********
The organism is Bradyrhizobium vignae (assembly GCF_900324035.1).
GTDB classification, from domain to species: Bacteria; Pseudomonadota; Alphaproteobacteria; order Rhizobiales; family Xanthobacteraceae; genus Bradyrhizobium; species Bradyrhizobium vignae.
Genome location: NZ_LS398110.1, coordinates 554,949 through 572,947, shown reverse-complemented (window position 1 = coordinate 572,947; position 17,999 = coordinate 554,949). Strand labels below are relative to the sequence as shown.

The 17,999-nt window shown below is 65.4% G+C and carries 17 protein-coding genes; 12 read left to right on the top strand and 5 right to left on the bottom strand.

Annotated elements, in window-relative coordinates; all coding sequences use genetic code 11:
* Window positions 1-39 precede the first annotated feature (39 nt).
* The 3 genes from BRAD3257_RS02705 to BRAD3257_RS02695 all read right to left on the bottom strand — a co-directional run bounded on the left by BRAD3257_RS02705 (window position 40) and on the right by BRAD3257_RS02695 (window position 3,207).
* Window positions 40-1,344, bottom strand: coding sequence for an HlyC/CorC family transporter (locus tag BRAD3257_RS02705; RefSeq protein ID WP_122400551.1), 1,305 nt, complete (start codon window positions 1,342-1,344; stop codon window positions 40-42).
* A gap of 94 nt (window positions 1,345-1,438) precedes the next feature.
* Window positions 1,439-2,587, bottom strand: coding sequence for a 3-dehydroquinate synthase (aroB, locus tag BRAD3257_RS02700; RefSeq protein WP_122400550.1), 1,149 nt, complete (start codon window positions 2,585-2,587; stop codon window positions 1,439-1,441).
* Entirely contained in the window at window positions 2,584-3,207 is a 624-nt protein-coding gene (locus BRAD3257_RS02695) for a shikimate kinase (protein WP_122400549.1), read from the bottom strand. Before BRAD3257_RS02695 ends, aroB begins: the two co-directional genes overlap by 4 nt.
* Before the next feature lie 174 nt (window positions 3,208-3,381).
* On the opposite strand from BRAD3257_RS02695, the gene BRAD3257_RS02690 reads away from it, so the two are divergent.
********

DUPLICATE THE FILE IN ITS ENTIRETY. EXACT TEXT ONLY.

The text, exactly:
The organism is Bradyrhizobium vignae (assembly GCF_900324035.1).
GTDB classification, from domain to species: Bacteria; Pseudomonadota; Alphaproteobacteria; order Rhizobiales; family Xanthobacteraceae; genus Bradyrhizobium; species Bradyrhizobium vignae.
Genome location: NZ_LS398110.1, coordinates 554,949 through 572,947, shown reverse-complemented (window position 1 = coordinate 572,947; position 17,999 = coordinate 554,949). Strand labels below are relative to the sequence as shown.

The 17,999-nt window shown below is 65.4% G+C and carries 17 protein-coding genes; 12 read left to right on the top strand and 5 right to left on the bottom strand.

Annotated elements, in window-relative coordinates; all coding sequences use genetic code 11:
* Window positions 1-39 precede the first annotated feature (39 nt).
* The 3 genes from BRAD3257_RS02705 to BRAD3257_RS02695 all read right to left on the bottom strand — a co-directional run bounded on the left by BRAD3257_RS02705 (window position 40) and on the right by BRAD3257_RS02695 (window position 3,207).
* Window positions 40-1,344, bottom strand: coding sequence for an HlyC/CorC family transporter (locus tag BRAD3257_RS02705; RefSeq protein ID WP_122400551.1), 1,305 nt, complete (start codon window positions 1,342-1,344; stop codon window positions 40-42).
* A gap of 94 nt (window positions 1,345-1,438) precedes the next feature.
* Window positions 1,439-2,587, bottom strand: coding sequence for a 3-dehydroquinate synthase (aroB, locus tag BRAD3257_RS02700; RefSeq protein WP_122400550.1), 1,149 nt, complete (start codon window positions 2,585-2,587; stop codon window positions 1,439-1,441).
* Entirely contained in the window at window positions 2,584-3,207 is a 624-nt protein-coding gene (locus BRAD3257_RS02695) for a shikimate kinase (protein WP_122400549.1), read from the bottom strand. Before BRAD3257_RS02695 ends, aroB begins: the two co-directional genes overlap by 4 nt.
* Before the next feature lie 174 nt (window positions 3,208-3,381).
* On the opposite strand from BRAD3257_RS02695, the gene BRAD3257_RS02690 reads away from it, so the two are divergent.